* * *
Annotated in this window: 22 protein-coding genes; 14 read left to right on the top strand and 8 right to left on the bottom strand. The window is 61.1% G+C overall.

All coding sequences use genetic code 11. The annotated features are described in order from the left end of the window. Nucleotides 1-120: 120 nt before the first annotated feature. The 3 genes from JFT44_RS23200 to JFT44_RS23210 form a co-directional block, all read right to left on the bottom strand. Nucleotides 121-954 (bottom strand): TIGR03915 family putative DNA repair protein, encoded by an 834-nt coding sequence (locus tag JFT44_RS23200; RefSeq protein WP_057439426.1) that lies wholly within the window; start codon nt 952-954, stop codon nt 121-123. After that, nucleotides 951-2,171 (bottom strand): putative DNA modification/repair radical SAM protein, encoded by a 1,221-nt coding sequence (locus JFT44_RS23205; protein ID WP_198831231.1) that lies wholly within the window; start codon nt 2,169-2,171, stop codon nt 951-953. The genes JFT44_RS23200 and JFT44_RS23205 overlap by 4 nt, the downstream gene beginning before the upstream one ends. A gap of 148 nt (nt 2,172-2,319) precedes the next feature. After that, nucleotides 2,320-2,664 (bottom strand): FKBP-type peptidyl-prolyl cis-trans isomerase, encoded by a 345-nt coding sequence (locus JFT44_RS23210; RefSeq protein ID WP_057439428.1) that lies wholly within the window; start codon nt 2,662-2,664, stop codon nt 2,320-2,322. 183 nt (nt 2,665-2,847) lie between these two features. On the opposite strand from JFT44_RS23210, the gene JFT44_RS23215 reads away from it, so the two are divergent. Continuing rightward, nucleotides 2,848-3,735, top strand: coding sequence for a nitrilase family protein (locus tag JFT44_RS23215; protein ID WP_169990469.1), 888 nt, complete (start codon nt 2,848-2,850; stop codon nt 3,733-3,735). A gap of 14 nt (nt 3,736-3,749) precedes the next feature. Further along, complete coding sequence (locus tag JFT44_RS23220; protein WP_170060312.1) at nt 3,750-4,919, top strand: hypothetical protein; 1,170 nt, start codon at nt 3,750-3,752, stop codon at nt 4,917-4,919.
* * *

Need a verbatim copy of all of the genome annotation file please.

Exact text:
Annotated in this window: 22 protein-coding genes; 14 read left to right on the top strand and 8 right to left on the bottom strand. The window is 61.1% G+C overall.

All coding sequences use genetic code 11. The annotated features are described in order from the left end of the window. Nucleotides 1-120: 120 nt before the first annotated feature. The 3 genes from JFT44_RS23200 to JFT44_RS23210 form a co-directional block, all read right to left on the bottom strand. Nucleotides 121-954 (bottom strand): TIGR03915 family putative DNA repair protein, encoded by an 834-nt coding sequence (locus tag JFT44_RS23200; RefSeq protein WP_057439426.1) that lies wholly within the window; start codon nt 952-954, stop codon nt 121-123. After that, nucleotides 951-2,171 (bottom strand): putative DNA modification/repair radical SAM protein, encoded by a 1,221-nt coding sequence (locus JFT44_RS23205; protein ID WP_198831231.1) that lies wholly within the window; start codon nt 2,169-2,171, stop codon nt 951-953. The genes JFT44_RS23200 and JFT44_RS23205 overlap by 4 nt, the downstream gene beginning before the upstream one ends. A gap of 148 nt (nt 2,172-2,319) precedes the next feature. After that, nucleotides 2,320-2,664 (bottom strand): FKBP-type peptidyl-prolyl cis-trans isomerase, encoded by a 345-nt coding sequence (locus JFT44_RS23210; RefSeq protein ID WP_057439428.1) that lies wholly within the window; start codon nt 2,662-2,664, stop codon nt 2,320-2,322. 183 nt (nt 2,665-2,847) lie between these two features. On the opposite strand from JFT44_RS23210, the gene JFT44_RS23215 reads away from it, so the two are divergent. Continuing rightward, nucleotides 2,848-3,735, top strand: coding sequence for a nitrilase family protein (locus tag JFT44_RS23215; protein ID WP_169990469.1), 888 nt, complete (start codon nt 2,848-2,850; stop codon nt 3,733-3,735). A gap of 14 nt (nt 3,736-3,749) precedes the next feature. Further along, complete coding sequence (locus tag JFT44_RS23220; protein WP_170060312.1) at nt 3,750-4,919, top strand: hypothetical protein; 1,170 nt, start codon at nt 3,750-3,752, stop codon at nt 4,917-4,919.